Provision is defined according to Merriam-Webster (2014) as the act or process of supplying or providing something. In the context of this study, provision was regarded as supplies of necessary things ready for use to achieve better maternal health. Services to be made provision for include antenatal care services(e.g., blood pressure measurement, urine testing, blood testing, tetanus immunization, provision of iron and folate tablets, and teaching women about danger sign of pregnancy complication), delivery care service (skilled health personnel and access to health facilities) and postnatal care services (e.g., family planning services, techniques to avoid unwanted pregnancies can be given, maternal and child nutrition, immunization, hygiene and sanitation, prevention of infections including HIV and other STIs). Provision and utilization of these services are important for a successful outcome of pregnancies.
Utilization, on the other hand is the use of something in an effective way (Macmillan, 2007). In the context of this study, utilization shall be seen as use of maternal health services in an effective way. The utilization of maternal health services is one of the important factors to reduce the incidence of maternal mortality.
Maternal health services provision and utilization are supplies of necessary things ready for use to achieve better maternal health and use of those things in an effective way in order to reduce the incidence of maternal mortality. It is pertinent that mothers are aware of the enhancement strategies so that they see utilization as necessary.
Enhancement means to improve something either in quality, amount or strength while strategies mean planned series of action for achieving something (Longman, 2007). In the context of this study enhancement strategies mean planned series of action for improving maternal health services. Such strategies include: giving formal education to the women and empowering them economically, improving provision of health education to women
especially on danger signs during pregnancy and delivery, creating awareness in communities to motivate pregnant women to attend antenatal clinic as this will in turn encourage them to seek post natal care, training of health personnel and providing more health facilities among others. In other to succeed with the improvement of maternal health services, there are some demographic factors which may have some positive or negative influence on maternal health services.
Socio-demographic factors have been found to influence the health services provision and utilization for mothers (Stephenson and Tsui, 2002). Some of these socio-demographic factors include: maternal age, parity, location and maternal education. These four variables were considered in this study. Maternal age is an important demographic factor which may influence the use of MHS (Bhatia & Cleland, 1995 & Mitra Al-Sabir, Cross & Jamil, 1997). Women under 18 or over 34 years of age are considered at greater obstetric risk (Amini, Catalano, Dierker & Mann, 1996). Sari (2009) revealed that women between 20 and 34 years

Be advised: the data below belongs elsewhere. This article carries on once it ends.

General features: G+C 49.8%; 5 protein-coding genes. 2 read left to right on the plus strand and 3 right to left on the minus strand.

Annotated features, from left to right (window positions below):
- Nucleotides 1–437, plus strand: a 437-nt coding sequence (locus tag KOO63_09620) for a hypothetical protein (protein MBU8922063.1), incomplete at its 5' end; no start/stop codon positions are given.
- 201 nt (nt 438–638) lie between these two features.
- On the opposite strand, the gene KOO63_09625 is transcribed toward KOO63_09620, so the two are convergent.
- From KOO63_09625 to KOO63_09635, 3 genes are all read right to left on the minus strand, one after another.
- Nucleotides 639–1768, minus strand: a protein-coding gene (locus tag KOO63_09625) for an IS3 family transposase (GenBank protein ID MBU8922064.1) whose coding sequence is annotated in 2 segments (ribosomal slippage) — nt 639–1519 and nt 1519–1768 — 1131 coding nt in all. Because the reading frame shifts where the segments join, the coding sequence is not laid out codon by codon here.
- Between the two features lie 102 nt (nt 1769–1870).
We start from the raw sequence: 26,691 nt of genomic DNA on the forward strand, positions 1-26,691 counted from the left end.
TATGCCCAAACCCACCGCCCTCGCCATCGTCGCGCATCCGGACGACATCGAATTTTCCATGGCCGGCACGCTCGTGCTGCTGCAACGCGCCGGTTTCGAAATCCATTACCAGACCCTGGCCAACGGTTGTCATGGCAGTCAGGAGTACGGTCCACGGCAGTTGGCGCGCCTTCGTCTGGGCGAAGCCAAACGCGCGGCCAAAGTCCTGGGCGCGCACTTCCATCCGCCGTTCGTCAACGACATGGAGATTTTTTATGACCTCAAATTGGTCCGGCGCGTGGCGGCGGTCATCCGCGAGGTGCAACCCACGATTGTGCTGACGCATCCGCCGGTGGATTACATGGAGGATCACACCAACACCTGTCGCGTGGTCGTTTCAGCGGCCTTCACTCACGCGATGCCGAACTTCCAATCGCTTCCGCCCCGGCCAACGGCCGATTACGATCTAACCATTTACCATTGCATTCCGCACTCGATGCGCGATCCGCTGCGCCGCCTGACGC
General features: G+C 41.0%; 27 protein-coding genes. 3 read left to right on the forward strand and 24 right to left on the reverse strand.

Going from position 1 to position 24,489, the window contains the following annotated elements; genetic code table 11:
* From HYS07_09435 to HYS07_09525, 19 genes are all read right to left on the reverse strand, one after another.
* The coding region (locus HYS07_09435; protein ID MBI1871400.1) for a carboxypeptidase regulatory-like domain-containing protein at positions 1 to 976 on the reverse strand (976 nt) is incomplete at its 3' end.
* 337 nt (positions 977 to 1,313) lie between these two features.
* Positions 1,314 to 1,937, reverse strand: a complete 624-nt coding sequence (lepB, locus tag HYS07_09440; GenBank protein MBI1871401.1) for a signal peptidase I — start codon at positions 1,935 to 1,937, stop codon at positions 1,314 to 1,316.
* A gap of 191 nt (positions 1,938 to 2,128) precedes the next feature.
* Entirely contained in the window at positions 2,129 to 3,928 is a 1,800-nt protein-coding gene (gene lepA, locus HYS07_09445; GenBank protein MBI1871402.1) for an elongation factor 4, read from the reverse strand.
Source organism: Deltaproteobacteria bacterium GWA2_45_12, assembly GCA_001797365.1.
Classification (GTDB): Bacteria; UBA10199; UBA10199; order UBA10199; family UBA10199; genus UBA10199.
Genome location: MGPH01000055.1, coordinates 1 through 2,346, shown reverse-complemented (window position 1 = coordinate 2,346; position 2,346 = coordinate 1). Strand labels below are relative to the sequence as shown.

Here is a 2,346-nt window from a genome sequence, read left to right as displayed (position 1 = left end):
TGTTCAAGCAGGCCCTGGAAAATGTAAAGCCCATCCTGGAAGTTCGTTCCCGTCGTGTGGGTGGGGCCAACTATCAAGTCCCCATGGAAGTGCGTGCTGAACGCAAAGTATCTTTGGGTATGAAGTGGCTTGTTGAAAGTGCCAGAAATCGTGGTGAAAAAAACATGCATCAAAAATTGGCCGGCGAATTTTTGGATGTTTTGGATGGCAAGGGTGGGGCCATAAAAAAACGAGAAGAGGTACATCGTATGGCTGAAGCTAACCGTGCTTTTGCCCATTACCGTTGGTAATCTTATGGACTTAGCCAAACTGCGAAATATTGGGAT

utilized MHS more than women between 35 and 49 years. The low level of utilization recorded among older women maybe due to increased experience in pregnancy and childbearing leading to the belief that they no longer need the assistance of a professional, especially if they had no complication (Adamu, 2011).
Parity refers to the number of pregnancies a women has had. More children are usually associated with increased physical and material responsibilities which leave them with little time and financial resources to care for themselves and discourage them from utilizing MHS than those with few children (Kamal, 2009). Celik and Hotchkiss (2000) noted that women who are delivering their first child were found to be significantly more likely to use prenatal care and trained assistance during delivery than women in the higher parity. Moreover, having a larger number of children may cause resource constraint, which has been found to be negatively associated with maternal health services-MHS use (Wong, Popkin, Guilkey & Akin, 1987; Chakraborty, Islam, Chowdhury, Bari & Akhter, 2003).
Location has been found to influence the utilization of MHS. Nwogu (2009) found that higher percentage of women utilized MHS in urban than those in rural locations. Gwatkin, Rustein, Johnson, Pande and Wagstaff (2000) noted that in many African countries where there may be difficulties with transportation women from rural areas have to walk long distances to reach the nearest health services while in the urban, transportation was easier. In
rural areas roads may be rough or even impossible to use at certain times of the year, while in the urban, transport is easier (Orji, Ogunloa & Onwudiegwu, 2002).
Maternal education is considered one of the strongest factors associated with maternal health services use (Basu, 1990; Mitra, Al-sabir, Cross & Jamil, 1997; Prince, 1999). Some other studies also show that the determinant of health services use found most consistently is a woman’s educational attainment (Nuwaha & Amooti-kaguna, 1999; Maggadi, Madise & Rodrigues, 2000). Kawahara (2010) observed that the higher a women's level of education the more likely she is to utilize MHS. Rogan and Olvena (2004) found maternal schooling strongly and positively associated with utilization of MHS. In this study, influence of maternal education in Enugu state will be determined.